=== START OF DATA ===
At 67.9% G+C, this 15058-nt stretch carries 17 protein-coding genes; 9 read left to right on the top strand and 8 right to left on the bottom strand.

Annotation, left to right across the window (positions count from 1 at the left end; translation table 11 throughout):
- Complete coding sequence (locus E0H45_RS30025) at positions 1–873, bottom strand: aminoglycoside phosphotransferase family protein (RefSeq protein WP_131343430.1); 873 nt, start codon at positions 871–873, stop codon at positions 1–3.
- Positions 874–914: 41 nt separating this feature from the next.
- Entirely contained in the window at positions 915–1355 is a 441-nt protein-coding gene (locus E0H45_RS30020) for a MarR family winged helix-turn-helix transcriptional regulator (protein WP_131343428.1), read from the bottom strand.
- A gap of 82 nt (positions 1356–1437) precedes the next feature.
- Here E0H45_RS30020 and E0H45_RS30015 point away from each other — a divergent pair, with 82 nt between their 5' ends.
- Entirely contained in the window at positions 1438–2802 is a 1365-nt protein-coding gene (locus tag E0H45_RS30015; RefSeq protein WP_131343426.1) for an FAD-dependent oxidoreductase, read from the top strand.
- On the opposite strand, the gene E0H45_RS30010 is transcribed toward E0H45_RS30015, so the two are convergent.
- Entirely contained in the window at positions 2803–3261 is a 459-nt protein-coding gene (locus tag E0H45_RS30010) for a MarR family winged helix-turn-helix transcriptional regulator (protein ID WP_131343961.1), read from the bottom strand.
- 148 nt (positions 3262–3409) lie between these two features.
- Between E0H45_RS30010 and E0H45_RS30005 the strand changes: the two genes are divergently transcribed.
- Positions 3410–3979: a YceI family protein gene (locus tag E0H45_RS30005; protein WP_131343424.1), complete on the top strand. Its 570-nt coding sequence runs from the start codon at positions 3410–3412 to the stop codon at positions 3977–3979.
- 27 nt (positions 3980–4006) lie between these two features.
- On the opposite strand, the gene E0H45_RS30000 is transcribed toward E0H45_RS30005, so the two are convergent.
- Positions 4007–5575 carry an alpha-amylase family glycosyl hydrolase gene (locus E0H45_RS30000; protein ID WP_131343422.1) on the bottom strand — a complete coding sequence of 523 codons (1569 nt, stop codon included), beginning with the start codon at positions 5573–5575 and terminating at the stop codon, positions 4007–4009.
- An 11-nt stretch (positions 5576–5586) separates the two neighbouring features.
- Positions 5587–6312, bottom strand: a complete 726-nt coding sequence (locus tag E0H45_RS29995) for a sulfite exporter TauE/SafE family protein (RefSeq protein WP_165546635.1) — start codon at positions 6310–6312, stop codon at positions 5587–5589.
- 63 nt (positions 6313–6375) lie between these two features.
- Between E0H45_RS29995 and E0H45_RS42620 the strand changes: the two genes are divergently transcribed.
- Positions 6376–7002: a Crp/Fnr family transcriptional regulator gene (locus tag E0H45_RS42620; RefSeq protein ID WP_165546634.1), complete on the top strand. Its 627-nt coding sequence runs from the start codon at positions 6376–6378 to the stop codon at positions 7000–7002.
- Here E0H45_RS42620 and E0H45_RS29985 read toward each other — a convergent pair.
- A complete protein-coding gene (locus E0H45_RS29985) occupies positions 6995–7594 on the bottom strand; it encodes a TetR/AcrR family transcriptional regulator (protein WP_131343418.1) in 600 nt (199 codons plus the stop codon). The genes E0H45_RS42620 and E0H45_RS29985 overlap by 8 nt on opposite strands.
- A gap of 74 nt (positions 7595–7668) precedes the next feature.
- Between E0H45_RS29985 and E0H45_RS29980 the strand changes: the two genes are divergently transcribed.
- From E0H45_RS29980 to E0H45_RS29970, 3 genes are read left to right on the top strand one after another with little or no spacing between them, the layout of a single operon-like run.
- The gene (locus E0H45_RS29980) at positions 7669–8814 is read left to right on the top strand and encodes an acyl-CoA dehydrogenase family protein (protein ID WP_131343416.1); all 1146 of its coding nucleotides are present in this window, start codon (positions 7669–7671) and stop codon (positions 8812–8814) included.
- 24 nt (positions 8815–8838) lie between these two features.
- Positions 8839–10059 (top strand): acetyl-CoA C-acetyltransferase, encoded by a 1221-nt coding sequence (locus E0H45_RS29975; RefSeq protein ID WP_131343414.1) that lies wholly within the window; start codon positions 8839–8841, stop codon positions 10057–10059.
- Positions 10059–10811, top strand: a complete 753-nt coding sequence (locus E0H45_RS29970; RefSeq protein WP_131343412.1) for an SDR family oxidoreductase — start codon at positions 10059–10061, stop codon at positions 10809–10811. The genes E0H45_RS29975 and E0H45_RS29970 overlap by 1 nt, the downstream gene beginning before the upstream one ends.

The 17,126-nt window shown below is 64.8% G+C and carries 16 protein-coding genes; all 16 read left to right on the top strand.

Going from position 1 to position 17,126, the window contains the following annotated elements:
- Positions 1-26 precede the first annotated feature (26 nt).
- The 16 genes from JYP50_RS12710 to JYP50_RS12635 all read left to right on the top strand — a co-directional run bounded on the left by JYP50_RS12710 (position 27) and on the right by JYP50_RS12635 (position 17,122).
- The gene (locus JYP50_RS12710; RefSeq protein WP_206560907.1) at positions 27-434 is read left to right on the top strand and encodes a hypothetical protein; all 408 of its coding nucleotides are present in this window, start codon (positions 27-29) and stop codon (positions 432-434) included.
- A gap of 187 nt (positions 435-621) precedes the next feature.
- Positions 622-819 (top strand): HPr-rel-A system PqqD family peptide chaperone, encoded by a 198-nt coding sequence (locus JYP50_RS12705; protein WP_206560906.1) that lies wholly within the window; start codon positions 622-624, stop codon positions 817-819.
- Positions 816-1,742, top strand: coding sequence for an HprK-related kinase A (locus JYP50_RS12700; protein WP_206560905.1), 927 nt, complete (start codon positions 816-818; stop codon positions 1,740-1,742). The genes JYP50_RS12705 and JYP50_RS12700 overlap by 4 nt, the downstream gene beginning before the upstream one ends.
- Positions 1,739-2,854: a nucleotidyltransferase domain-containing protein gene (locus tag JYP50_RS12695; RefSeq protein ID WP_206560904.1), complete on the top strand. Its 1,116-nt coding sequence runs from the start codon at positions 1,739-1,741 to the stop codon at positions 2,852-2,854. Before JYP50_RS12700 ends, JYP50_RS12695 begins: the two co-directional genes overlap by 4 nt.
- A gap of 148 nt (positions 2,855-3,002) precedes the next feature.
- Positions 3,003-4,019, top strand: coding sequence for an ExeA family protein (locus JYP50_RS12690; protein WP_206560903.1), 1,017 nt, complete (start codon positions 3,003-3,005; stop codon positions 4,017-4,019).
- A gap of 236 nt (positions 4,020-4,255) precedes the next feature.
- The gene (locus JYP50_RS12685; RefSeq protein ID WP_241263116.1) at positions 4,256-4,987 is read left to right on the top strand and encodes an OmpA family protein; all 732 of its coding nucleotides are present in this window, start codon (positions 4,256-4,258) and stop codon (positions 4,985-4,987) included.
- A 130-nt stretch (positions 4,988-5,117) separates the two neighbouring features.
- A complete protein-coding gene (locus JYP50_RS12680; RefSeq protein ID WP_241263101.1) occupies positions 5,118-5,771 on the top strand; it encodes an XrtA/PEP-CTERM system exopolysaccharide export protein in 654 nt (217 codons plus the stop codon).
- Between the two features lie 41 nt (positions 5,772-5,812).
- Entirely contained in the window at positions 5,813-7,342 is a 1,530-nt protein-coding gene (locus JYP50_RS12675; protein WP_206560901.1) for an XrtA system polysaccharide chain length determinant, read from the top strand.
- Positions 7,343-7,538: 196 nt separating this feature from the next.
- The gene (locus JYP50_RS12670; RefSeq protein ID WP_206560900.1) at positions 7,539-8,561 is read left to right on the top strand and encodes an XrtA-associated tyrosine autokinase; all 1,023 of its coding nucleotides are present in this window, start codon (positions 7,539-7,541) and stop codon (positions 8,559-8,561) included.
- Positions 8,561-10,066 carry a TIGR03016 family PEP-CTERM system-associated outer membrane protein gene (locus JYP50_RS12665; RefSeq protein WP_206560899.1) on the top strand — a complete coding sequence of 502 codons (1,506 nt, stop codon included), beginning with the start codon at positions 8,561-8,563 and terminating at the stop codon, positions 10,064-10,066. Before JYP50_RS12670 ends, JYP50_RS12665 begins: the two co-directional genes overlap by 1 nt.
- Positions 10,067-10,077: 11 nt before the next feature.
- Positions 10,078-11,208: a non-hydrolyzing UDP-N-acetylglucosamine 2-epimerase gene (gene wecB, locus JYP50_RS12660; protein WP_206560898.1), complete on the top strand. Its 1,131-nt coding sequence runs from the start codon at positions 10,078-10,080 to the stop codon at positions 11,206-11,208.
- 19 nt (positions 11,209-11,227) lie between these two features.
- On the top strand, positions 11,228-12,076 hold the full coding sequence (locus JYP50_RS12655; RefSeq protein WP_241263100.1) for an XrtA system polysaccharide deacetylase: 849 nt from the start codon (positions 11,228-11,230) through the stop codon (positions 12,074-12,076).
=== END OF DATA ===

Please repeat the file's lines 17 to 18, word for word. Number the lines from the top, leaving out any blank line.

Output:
- An 11-nt stretch (positions 5576–5586) separates the two neighbouring features.
- Positions 5587–6312, bottom strand: a complete 726-nt coding sequence (locus tag E0H45_RS29995) for a sulfite exporter TauE/SafE family protein (RefSeq protein WP_165546635.1) — start codon at positions 6310–6312, stop codon at positions 5587–5589.